It appears the City of Toronto is reclaiming a vacant market on Queen Street after winning a legal battle to terminate a decades-long lease on the property.
In October, the city confirmed that it had taken legal action against a tenant who had several years remaining on a 50-year lease for the St. Patrick Market, a vacant property on Queen Street West near St. Patrick Street that is owned by the municipality.
The structure has been shuttered for more than a year and Mayor John Tory previously said the city wants to take back the property to breathe new life into the building.
“The city certainly has a very keen interest in activating that public space and making sure it is used for the benefit of what is a bustling, growing, dynamic neighbourhood in the city and not sitting largely dormant,” Tory said in October.
The market, which was once occupied by food vendors, was temporarily shut down by Toronto Public Health in 2017 after two mice were caught on camera snacking on baked goods at one of the shops.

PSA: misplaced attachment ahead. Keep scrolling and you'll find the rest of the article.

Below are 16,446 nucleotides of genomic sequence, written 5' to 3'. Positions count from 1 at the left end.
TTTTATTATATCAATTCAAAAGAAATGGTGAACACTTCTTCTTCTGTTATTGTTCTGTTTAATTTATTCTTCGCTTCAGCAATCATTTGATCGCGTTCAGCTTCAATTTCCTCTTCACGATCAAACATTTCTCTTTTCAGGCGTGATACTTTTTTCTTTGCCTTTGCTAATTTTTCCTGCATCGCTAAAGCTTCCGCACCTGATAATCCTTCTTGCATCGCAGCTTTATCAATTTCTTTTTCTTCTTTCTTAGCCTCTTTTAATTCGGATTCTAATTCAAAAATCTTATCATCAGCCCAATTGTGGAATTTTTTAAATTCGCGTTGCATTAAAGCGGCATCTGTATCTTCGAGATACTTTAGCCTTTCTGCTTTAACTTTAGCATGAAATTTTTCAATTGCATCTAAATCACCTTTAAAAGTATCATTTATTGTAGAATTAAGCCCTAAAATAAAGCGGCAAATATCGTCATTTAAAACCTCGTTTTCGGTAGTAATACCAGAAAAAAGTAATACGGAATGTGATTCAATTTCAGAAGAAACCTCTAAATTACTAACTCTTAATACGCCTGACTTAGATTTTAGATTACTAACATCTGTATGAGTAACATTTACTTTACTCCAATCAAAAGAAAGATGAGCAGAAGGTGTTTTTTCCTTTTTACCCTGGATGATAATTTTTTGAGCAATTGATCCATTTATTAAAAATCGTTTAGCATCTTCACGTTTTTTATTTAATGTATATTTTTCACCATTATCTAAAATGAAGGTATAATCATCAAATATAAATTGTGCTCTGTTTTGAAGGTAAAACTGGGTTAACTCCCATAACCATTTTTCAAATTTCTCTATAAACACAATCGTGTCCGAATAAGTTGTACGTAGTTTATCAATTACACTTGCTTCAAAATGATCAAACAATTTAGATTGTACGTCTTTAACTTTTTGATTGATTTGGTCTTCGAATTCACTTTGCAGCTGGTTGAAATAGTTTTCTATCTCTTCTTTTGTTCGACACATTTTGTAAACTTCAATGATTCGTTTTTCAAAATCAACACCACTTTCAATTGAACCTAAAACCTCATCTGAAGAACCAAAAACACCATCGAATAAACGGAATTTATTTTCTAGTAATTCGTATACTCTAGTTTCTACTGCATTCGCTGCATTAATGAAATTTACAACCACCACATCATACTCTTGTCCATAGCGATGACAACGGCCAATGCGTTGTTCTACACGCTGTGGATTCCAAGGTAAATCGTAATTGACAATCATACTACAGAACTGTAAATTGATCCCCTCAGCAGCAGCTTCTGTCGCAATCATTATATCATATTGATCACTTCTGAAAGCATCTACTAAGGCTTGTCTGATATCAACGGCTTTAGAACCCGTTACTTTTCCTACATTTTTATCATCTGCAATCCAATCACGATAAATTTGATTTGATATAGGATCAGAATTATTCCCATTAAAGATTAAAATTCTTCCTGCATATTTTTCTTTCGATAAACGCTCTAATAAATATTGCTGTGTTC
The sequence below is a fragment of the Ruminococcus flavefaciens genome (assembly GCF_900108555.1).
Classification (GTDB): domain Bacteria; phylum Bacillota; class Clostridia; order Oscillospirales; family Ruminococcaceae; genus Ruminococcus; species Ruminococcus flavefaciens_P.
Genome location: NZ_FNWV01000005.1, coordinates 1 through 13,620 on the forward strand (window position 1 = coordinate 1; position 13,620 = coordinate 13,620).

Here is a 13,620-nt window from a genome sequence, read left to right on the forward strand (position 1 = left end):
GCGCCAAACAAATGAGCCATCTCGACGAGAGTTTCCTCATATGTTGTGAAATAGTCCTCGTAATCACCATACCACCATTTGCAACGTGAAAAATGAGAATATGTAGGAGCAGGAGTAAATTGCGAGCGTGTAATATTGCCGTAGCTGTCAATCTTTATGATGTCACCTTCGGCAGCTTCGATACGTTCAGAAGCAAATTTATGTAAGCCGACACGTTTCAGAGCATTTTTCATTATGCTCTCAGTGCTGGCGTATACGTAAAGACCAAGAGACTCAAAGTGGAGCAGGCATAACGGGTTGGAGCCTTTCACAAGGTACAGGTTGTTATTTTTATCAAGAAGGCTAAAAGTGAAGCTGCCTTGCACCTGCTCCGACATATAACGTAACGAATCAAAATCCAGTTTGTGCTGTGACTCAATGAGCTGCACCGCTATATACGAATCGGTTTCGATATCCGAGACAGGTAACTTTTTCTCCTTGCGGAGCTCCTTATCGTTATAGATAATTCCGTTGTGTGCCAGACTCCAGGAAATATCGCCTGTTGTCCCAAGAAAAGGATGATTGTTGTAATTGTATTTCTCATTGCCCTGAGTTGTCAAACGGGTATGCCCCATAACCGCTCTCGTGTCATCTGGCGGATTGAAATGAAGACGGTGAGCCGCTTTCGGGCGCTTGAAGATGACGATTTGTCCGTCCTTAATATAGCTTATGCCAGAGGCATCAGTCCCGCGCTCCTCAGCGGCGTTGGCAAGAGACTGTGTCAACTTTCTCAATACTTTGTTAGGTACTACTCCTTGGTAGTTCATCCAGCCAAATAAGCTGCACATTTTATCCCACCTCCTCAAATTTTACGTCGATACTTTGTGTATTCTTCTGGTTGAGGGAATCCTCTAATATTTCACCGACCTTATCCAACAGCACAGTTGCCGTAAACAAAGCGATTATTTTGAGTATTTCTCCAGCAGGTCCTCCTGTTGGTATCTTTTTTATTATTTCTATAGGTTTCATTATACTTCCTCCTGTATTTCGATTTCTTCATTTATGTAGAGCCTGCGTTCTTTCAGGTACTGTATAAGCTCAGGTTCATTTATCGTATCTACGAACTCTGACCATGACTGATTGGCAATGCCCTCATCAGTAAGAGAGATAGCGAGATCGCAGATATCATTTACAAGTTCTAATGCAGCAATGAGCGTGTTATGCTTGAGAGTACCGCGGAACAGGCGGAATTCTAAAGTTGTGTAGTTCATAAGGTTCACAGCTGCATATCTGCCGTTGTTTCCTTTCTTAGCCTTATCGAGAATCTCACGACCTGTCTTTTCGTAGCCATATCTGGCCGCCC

It briefly reopened but the vendors quickly disappeared and eventually padlocks appeared on the doors, barring people from entering.
On Saturday morning, Spadina-Fort York Coun. Joe Cressy confirmed that the courts have sided with the city and control of the market will return to the municipality.
"The good news is the land has been returned to the city. It's in the city's purview once again.
"And we're going to reimagine and revitalize this critical piece of real estate," Cressy told CP24.
He said the space, which is a centrally located piece of publicly owned land in the heart of downtown, has been underutilized for years.
Officials have not yet specified what the city plans to do with the space.
"Now is the beginning of a new process because of the court decision that will allow to have all options on the table. I hope it will be something that will involve a clever use that attracts the community in that might involve artists and retailers, and others," Tory said on Saturday.
"The bottom line is we want to bring that space alive because it has been in a dormant state for far too long and I am just happy the legal system saw our way of looking at that and allows us now to get on with some very exciting plans for a very exciting part of that community."
Cressy said living and running a business downtown have been increasingly unaffordable, especially in streets like Queen.
He said the city will start a process with the local neighbourhood to determine how to make use of the space best.
"Should this be a space to bring culture and art back to Queen Street? Should this be a space to bring a public food market in a food desert to a growing, booming residential neighbourhood," said Cressy.
"I'm looking forward to seeing this space become alive once again."